The reason for the cornstarch is to mimic the gravy that you usually get with these, which is never a classic one made with roux.
I love this recipe and can actually make it here but hadn’t thought of it, so this is a good reminder.
“Why cornstarch here? It’s a fair question, since we usually lean on other thickeners, like gelatin (whether naturally present in the stock or added in the form of unflavored gelatin), to increase a sauce’s body without affecting its flavor, the way flour and cornstarch can. In response, I point to that original Swanson’s TV dinner that introduced me to Salisbury steak. It included a brown gravy with a flavor and texture that made it seem like it was thickened with cornstarch: kind of glossy, and just a hair cloudy. I don’t know if that’s what Swanson actually used back then, but it tasted like it. To me, that makes it an almost inherent quality of a Salisbury steak gravy. It’s similar to the reason why I sometimes like the floury flavor of a roux-based cheese sauce in baked mac and cheese—it just tastes right to me.”
But in general cornstarch has a more neutral flavor and a different texture. It produces a more slick sauce and it’s glossy vs cloudy as a sauce made with flour is.
Cornstarch is pure starch whereas flour is not, so with flour it is more present in a sauce, so to speak.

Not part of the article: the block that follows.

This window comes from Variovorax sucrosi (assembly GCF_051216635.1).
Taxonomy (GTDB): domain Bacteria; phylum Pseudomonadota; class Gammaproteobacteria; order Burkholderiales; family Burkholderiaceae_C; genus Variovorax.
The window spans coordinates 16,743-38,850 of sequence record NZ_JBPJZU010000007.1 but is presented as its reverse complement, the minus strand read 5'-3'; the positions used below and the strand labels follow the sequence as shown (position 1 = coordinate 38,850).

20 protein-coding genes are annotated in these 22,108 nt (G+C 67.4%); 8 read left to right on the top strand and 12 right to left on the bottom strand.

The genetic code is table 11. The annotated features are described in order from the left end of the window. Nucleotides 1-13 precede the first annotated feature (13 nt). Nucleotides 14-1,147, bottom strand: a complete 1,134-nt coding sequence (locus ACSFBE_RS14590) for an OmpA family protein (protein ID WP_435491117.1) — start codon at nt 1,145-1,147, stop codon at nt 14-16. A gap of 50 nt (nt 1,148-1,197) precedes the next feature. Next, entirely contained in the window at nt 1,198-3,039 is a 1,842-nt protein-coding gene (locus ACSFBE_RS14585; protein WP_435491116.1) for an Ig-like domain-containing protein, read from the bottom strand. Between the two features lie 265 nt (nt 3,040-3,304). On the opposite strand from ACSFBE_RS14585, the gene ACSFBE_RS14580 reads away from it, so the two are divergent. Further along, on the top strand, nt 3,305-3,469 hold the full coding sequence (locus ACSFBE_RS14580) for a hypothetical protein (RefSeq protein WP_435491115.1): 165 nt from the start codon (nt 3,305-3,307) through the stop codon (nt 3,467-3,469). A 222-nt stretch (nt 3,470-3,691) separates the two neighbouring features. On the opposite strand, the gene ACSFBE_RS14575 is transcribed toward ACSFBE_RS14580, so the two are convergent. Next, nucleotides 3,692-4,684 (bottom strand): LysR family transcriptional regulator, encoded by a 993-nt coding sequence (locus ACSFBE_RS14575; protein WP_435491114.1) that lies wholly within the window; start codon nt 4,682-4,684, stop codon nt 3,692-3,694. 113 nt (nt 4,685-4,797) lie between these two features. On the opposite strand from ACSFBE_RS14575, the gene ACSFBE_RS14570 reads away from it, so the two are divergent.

And of course you should only add cornstarch toward the end of cooking because it will break down when heated too much.
Too funny. When I saw shrinkrap’s post to WFD (without having been aware of the SE article), I immediately thought of Swanson’s TV dinner. Salsbury Steak was my favorite choice as a kid, half a century ago and more, when my Mom would feed us TV dinners as a treat.
The dish reminds me also of Loco Moco, the version of which I’ve made also uses cornstarch.
I like a cornstarch slurry for thickening sauces that are predominantly thin, with little to no fat. Sometimes I use water, but usually use flavored liquids like broth, sherry or other wines, vinegars, etc.
I also love it for frying shrimp, chicken, and pork primarily for Asian dishes.
It thickens quickly, and fries crispy, while imparting very little additional flavor, which focuses on the subtle flavors of seafood and chicken.
But for gravy (and most dairy based sauces) I prefer a roux, which adds a buttery, toasty complexity, and stores much better when stored by itself. Cornstarched sauces are fine on food that has already been coated (and then refrigerated), and helps it crisp up again after being reheated. But in a gravy or sauce that is stored as a liquid and then reheated, the texture can go off a bit, especially if it contains a fair amount of fat.
Corn starch thickening is not as stable as many other options. Overmixing or too much heating will cause it to lose it’s thickening power.
So yes that is a valid worry. I prefer other starches over corn starch, Potato starch in particular. Not only is it more stable but it thickens boiling point on contact with hot liquids which gives you better control of the texture of your sauce. Arrowroot (Kudzu starch) is also a very good thickener.